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What makes a language hard in a computational sense is neither simply that it contains very few words(e.g. is finite) or that it contains a lot of words(e.g. is infinte) but rather an intricate selection of a subset of $\Sigma^*$.

I would try to formalize this intuition as the following statement:

Let $A,B$ be two languages which are complete w.r.t to some class $\mathcal{C}$. Then for every language $C$ it holds that $$ A \subseteq C \subseteq B \implies C \text{ is complete w.r.t $\mathcal{C}$} $$

What can we say about the truth value of this statement or interesting special cases such as NP. Maybe it implies only lower bounds(hardness)? I would be rather suprised if even the lower bounds of $A$ and $B$ don't apply to $C$.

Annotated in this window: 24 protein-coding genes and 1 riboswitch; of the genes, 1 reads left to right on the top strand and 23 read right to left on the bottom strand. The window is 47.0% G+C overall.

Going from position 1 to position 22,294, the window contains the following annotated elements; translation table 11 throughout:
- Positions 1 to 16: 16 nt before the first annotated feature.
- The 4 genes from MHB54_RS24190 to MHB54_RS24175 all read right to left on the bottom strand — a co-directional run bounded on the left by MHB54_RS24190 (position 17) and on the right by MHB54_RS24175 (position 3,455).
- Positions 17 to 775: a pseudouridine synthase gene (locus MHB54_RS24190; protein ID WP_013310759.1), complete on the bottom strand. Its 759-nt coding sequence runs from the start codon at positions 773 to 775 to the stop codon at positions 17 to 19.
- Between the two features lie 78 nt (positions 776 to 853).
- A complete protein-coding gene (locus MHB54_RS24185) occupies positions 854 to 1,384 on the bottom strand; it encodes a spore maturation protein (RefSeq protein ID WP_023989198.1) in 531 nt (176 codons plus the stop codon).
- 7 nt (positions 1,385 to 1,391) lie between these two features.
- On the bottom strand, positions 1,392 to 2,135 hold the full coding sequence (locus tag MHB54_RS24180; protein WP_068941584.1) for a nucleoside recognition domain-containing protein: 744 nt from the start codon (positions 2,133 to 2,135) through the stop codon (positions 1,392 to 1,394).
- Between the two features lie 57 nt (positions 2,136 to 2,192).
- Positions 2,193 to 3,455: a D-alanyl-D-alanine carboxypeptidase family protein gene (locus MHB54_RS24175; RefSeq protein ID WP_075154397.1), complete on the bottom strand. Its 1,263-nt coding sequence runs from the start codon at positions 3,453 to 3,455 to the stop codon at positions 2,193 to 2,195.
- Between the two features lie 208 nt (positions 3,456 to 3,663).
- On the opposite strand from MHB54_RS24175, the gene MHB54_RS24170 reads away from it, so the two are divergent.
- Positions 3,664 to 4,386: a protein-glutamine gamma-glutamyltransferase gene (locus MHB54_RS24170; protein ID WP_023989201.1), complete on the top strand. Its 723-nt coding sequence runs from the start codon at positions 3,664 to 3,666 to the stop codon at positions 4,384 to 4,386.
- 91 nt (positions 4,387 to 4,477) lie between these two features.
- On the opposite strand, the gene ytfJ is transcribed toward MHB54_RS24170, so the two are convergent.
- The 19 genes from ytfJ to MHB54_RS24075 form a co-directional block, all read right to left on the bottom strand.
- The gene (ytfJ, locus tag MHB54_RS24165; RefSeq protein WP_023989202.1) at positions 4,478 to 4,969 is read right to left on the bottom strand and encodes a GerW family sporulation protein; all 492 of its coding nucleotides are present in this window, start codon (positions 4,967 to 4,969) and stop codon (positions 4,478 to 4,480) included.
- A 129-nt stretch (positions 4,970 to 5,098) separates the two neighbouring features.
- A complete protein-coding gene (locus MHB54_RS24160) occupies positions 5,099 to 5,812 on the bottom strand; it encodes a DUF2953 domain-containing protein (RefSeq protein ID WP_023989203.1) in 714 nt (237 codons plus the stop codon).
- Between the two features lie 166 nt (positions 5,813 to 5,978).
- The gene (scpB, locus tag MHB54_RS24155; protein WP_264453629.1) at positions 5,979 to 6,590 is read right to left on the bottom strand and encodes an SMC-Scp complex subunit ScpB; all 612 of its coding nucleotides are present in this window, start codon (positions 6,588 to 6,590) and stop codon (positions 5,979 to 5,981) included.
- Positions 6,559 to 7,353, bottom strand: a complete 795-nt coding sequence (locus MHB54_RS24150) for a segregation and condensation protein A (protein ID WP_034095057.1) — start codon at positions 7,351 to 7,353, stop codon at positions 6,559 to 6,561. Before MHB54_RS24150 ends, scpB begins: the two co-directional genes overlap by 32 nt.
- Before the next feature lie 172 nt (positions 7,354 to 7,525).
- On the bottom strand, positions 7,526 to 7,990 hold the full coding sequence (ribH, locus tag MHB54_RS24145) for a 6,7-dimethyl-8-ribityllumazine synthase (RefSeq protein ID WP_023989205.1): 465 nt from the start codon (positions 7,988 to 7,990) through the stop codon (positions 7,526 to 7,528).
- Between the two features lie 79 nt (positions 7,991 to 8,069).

One natural example to explore might be HAMCIRC and HAMPATH. If the hypotheses holds then we could state that any set of graphs $G$ for which every element has a hampath and every graph with a hamcirc is contained in it, it follows that $G$ is NP-complete.

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The statement is unlikely to be true since we can deduce NP-hardness for Graph Isomorphism from it (which would imply a collapse of PH to its second level) as follows:

Let SGI be the Subgraph Isomorphism problem which is known to be NP-complete. Then GI is a subset of SGI. Now, take HAMCIRC and define a slightly different version:

ISO-HAMCIRC = $\{ (G_1, G_2) | G_1 \text{ is isomorph to } G_2 \text{ and } G_1 \in \text{HAMCIRC} \}$

It is trivial to see that ISO-HAMCIRC is NP-complete as well.

It follows that ISO-HAMCIRC $\subseteq$ GI $\subseteq$ SGI and therefore GI would be NP-hard assuming the hypothesis holds.

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